A Pew Research Center analysis of government data shows that after more than four decades of serving as the nation's economic majority, the U.S. middle class is now matched in size by those in the economic tiers above and below it.
The official poverty rate last year was close to its pre-Great Recession level, but the share of the U.S. poor in severe poverty increased.
Millennials trail Baby Boomers and Generation Xers in the number of households they head. But Millennial-run households represent the largest group in some key categories, such as the number in poverty or the number headed by a single mother.
Broad economic concerns of rural white Americans aligned with cornerstones of the Trump campaign, and the gender gap played a key role in the 2016 narrative.
The South continues to be home to many of America’s poor, though to a lesser degree than a half-century ago. In 1960, half (49%) of impoverished Americans lived in the South. By 2010, that share had dropped to 41%.
The share of American children living in poverty has declined slightly since 2010 as the nation’s economy has improved. But the poverty rate has changed little for black children, the group most likely to be living in poverty.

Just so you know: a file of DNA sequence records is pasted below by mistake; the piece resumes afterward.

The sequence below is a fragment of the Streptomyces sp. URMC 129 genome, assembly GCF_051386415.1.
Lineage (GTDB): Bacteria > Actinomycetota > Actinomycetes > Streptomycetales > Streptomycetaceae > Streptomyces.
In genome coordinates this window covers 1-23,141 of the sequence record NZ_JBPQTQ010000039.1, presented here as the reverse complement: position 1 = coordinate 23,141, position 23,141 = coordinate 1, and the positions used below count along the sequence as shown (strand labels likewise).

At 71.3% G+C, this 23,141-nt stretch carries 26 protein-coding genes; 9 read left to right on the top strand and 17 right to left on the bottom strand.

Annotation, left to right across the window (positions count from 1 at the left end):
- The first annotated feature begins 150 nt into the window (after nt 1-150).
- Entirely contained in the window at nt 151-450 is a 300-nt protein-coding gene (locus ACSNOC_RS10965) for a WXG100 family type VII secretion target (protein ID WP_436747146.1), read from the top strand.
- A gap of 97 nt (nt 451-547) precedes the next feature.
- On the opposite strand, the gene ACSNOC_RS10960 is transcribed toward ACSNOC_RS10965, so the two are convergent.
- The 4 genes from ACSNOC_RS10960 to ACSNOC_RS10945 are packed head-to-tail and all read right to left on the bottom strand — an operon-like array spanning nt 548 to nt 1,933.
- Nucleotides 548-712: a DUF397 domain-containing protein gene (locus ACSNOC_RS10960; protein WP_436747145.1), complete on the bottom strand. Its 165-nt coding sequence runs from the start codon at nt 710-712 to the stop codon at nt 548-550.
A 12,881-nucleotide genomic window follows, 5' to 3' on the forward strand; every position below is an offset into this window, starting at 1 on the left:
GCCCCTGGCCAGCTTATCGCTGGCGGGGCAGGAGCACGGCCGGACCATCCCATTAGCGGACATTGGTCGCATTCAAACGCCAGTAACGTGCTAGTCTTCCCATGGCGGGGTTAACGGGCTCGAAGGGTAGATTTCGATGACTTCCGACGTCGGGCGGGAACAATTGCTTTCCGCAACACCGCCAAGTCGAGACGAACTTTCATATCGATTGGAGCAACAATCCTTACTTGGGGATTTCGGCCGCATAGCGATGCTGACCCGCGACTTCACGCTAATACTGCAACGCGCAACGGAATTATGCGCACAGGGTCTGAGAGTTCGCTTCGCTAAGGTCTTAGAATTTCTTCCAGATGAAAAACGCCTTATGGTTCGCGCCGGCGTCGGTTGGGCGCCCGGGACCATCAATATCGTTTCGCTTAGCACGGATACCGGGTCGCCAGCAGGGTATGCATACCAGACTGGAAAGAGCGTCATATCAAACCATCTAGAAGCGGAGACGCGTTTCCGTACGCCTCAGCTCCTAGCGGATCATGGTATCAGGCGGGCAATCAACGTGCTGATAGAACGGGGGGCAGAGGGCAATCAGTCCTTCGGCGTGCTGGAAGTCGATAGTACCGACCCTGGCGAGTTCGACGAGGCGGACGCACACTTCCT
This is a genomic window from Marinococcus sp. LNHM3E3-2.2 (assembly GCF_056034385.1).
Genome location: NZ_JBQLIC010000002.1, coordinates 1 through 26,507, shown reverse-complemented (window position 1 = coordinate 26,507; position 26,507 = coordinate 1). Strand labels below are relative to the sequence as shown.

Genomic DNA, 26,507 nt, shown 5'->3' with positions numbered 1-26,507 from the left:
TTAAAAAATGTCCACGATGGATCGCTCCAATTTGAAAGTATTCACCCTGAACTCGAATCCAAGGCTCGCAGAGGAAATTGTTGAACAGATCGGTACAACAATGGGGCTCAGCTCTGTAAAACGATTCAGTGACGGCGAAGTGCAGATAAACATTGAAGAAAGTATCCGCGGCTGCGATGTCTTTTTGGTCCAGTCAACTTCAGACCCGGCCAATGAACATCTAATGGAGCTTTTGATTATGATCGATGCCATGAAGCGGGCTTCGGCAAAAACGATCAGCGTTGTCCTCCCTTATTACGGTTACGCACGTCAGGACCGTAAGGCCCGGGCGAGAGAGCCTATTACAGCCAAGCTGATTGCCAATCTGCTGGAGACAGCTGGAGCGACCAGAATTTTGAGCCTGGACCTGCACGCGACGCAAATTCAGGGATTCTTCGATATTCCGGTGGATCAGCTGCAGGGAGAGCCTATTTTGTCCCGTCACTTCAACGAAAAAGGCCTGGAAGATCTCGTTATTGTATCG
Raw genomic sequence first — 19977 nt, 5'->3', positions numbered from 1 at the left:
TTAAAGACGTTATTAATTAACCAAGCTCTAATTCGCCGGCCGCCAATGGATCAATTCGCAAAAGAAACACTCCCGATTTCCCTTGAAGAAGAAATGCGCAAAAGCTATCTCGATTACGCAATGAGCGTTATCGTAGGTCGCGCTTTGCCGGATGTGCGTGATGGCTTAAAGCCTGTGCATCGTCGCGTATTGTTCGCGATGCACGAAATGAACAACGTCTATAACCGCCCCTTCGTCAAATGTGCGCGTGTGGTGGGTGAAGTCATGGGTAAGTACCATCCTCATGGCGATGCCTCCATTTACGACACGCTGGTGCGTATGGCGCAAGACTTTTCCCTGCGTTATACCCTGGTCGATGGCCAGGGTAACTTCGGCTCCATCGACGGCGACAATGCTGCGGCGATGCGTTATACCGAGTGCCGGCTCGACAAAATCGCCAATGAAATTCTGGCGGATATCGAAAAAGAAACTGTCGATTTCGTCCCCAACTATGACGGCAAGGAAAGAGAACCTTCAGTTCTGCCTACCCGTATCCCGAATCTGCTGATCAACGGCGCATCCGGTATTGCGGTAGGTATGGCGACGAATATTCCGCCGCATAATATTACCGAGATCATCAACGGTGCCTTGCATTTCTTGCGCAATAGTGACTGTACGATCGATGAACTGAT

Poverty is an issue that deeply divides the American public when it comes to how much of a role government should play in alleviating the problems of the poor.
On Tuesday the Census Bureau released its annual trove of data on income, poverty and health insurance in 2012. Here were some of the key findings on household income: New data show that median household income has stagnated for the longest period since the government began collecting such data in 1967. In 2012 the median […]
Martin Luther King Jr.’s speech 50 years ago today on Washington D.C.’s National Mall and Memorial Parks has become one of the most famous, and quoted, pieces of oratory in U.S. history (though that wasn’t apparent to everyone at the time). But how well have the aspirations King so memorably expressed been realized? We ran […]
The demographic data shown in this interactive display the varied population sizes and characteristics of the largest Asian origin groups, based on the updated edition of our survey, "The Rise of Asian Americans."